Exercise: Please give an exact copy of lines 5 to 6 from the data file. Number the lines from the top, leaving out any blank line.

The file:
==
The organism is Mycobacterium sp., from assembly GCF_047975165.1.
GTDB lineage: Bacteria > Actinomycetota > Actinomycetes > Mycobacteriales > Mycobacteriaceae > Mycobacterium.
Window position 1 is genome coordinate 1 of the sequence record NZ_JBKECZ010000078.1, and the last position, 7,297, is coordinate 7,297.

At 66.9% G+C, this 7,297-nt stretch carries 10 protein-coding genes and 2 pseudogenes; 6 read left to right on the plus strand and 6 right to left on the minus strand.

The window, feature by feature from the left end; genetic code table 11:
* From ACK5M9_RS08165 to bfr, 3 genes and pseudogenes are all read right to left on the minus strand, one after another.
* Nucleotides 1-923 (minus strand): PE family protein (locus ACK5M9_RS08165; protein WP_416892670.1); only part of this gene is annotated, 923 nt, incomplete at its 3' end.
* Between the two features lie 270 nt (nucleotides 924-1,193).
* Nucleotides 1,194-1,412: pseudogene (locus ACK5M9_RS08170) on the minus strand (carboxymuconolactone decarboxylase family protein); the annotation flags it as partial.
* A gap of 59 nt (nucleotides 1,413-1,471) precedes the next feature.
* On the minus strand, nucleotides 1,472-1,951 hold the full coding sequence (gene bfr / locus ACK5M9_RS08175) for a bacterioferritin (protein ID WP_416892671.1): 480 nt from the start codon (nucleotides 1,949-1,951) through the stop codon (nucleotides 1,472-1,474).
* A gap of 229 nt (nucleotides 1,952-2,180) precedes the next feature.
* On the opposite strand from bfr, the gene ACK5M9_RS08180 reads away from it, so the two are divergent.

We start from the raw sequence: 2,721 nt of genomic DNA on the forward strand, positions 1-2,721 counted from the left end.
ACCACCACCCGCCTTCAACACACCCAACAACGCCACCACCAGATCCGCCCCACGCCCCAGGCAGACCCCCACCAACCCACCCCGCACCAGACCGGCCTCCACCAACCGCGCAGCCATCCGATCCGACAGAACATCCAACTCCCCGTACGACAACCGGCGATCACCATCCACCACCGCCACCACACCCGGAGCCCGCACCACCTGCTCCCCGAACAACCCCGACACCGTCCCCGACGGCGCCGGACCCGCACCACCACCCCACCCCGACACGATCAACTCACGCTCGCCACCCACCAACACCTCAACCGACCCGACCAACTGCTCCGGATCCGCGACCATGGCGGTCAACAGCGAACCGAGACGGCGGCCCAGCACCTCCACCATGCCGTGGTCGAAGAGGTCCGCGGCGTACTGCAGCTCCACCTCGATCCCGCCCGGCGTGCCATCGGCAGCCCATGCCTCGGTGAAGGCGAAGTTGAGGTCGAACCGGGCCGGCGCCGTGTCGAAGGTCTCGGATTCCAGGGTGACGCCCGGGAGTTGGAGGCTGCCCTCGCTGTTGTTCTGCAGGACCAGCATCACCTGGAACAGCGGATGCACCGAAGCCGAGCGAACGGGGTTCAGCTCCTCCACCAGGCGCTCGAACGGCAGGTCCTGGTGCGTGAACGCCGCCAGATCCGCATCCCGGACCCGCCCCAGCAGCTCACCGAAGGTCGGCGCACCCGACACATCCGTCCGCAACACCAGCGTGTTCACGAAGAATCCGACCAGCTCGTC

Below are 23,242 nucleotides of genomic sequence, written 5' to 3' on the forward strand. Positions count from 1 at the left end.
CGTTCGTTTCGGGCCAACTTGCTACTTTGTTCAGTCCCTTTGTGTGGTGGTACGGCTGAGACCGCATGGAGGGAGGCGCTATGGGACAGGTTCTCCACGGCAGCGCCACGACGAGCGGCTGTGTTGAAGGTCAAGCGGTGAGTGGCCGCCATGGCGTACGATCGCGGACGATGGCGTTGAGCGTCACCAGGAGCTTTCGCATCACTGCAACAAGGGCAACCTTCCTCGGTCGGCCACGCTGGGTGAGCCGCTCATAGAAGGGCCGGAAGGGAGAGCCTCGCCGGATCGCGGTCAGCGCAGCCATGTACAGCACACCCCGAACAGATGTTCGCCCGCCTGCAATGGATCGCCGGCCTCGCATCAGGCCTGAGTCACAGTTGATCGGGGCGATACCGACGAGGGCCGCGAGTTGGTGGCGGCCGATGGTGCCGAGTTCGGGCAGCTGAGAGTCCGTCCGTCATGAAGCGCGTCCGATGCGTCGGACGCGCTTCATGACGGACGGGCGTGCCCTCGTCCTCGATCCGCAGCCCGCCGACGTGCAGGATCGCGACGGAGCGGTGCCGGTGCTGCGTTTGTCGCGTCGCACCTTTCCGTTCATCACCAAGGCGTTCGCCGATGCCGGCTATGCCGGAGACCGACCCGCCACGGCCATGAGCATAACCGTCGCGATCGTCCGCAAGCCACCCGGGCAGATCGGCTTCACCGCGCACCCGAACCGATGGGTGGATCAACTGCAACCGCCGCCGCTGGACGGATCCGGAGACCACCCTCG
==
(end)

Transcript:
The window, feature by feature from the left end; genetic code table 11:
* From ACK5M9_RS08165 to bfr, 3 genes and pseudogenes are all read right to left on the minus strand, one after another.